The Raging Chicken Press reached out to all four Democratic gubernatorial hopefuls for thoughts and reactions on PASSHE secession legislation – SB 1275 – and have heard back from two of the candidates, Tom Wolf and Rob McCord. In a statement sent to the Raging Chicken Press, Jeffrey Sheridan from the Wolf campaign stated:
“Tom Wolf knows many of the state-owned colleges and universities are frustrated by the State’s continual underfunding of the system and the lack of local autonomy. This combination hampers the ability of college presidents to make decisions that are in the best interest of students, faculty, staff, and the surrounding community.
“While Tom does not believe that West Chester University or any of the state-owned schools should leave the current system, he does believe that serious changes need to be made so that these colleges and universities are able to provide a world-class education. As governor, Tom will increase state funding, make long-term funding projections so that schools can plan and budget responsibly, and explore mechanisms for granting more local control.”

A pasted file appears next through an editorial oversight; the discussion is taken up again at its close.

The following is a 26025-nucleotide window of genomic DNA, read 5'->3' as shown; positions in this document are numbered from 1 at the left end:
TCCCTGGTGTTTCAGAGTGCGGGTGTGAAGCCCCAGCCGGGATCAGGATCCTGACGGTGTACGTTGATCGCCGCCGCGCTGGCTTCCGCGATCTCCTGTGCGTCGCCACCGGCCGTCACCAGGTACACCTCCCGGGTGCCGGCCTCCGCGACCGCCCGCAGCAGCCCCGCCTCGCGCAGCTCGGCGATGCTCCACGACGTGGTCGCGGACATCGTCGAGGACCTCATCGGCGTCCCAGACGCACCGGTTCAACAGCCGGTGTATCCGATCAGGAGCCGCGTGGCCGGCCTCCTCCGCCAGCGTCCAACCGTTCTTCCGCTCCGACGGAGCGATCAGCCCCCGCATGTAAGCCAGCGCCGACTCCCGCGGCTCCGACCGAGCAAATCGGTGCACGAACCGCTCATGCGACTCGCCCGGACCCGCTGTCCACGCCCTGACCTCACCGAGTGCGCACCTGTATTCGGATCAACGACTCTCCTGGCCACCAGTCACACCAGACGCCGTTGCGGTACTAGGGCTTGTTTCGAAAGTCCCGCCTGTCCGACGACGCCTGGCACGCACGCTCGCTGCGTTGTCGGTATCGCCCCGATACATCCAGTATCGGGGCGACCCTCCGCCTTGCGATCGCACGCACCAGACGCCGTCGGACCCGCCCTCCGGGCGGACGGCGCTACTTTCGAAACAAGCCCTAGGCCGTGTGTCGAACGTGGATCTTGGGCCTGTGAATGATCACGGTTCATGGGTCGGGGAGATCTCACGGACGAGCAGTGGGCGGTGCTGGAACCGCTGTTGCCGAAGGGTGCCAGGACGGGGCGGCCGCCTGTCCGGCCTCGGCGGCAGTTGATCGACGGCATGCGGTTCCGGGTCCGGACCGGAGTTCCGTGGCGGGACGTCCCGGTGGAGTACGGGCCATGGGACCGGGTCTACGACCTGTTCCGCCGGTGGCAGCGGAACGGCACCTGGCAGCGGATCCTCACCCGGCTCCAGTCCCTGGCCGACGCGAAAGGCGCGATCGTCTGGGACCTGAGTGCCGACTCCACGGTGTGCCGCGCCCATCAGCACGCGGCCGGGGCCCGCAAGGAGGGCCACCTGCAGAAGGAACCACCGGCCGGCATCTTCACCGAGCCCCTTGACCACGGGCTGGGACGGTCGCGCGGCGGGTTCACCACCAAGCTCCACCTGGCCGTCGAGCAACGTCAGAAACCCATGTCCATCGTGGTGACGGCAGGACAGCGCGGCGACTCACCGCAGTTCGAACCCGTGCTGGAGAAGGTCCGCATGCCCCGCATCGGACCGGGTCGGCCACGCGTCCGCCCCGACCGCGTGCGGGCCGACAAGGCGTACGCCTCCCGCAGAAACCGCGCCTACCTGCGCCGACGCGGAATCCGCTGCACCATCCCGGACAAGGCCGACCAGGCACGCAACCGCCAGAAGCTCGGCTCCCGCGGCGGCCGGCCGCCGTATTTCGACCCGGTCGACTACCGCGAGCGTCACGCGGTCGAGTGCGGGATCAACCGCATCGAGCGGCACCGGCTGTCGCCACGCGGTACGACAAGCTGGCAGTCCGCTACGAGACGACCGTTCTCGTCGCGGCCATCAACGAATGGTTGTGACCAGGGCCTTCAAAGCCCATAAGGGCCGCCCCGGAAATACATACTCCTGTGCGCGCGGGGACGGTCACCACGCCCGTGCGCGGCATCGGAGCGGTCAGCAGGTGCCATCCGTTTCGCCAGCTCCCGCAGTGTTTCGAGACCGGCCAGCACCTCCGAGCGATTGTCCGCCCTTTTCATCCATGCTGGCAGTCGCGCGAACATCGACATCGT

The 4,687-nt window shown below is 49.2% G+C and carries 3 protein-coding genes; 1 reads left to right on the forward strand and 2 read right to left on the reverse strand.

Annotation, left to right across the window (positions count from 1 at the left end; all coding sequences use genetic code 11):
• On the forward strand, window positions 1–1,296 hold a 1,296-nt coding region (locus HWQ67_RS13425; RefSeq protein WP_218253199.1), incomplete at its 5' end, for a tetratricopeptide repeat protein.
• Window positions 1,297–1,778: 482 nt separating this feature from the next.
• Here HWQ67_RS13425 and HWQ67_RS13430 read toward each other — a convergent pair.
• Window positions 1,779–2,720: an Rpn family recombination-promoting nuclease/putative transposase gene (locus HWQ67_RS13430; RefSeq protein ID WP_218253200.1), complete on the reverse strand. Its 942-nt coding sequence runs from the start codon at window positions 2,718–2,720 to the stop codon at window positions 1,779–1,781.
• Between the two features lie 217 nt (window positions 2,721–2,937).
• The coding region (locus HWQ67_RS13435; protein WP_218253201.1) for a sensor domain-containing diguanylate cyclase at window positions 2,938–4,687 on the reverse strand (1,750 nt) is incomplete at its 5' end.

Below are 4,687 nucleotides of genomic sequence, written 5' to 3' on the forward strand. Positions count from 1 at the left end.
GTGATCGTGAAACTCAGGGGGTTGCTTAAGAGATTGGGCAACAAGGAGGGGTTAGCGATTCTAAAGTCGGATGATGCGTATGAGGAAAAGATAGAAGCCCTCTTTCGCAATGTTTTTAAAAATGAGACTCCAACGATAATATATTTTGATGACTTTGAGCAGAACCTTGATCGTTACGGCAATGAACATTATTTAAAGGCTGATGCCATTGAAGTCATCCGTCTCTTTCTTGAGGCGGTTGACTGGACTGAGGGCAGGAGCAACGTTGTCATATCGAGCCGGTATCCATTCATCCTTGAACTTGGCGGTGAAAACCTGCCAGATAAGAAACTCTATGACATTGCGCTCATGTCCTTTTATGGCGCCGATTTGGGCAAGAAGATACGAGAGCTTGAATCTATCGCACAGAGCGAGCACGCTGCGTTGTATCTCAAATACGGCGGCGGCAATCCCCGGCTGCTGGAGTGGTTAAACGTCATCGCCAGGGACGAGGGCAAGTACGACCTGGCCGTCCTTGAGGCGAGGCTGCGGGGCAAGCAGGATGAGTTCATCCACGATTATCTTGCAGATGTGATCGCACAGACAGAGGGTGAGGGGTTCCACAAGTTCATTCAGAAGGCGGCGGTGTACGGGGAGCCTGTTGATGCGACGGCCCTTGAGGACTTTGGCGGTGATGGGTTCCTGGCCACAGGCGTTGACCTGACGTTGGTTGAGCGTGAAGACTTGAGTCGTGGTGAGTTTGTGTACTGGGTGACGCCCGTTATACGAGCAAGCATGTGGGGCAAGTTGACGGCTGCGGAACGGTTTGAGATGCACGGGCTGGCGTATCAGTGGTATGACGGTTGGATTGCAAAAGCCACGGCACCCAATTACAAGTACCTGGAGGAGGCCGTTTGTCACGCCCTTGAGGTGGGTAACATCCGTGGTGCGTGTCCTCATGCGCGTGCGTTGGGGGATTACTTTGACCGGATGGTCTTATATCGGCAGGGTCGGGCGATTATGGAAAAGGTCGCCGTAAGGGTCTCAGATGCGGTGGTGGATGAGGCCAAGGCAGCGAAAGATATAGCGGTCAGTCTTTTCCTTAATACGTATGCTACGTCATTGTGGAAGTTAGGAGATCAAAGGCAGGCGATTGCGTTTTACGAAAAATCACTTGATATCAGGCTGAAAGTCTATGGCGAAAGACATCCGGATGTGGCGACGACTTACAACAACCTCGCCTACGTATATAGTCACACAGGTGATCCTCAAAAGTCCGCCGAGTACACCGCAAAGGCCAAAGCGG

And Mark Nevin from the McCord campaign wrote:
Rob is against the PASSHE secession legislation as these schools offer the most affordable form of four-year, public higher education. If they were to secede from the system and set their own tuition rates, it could potentially exacerbate the already enormous challenge of keeping tuition affordable.
Both of these statements are a step in the right direction, but with the sustained attacks on public higher education from Governor Tom Corbett, and now Senators Dinniman and Tomlinson, these statements are pretty vague. It is obvious that the Wolf campaign supports granting local autonomy to state system schools, but it is unclear how far should that autonomy go. Should state schools be allowed to set their own tuition rates? Should these schools be allowed to develop their online curriculum without central control? Should faculty have a say? And where will funding for the state system of higher education come from or what is a long term funding projection? Will it come from a severance tax?
Unfortunately these statements boil down to a bunch of nothing – or political speak. There are over a hundred thousand students, parents, prospective students and faculty members who are waiting for an Elizabeth Warren-esque plan to restore and strengthen the State System of Higher Education. The access to public higher education can be a ticket or opportunity out of these tough economic times, but we’re still waiting for that candidate to take this issue by the horns.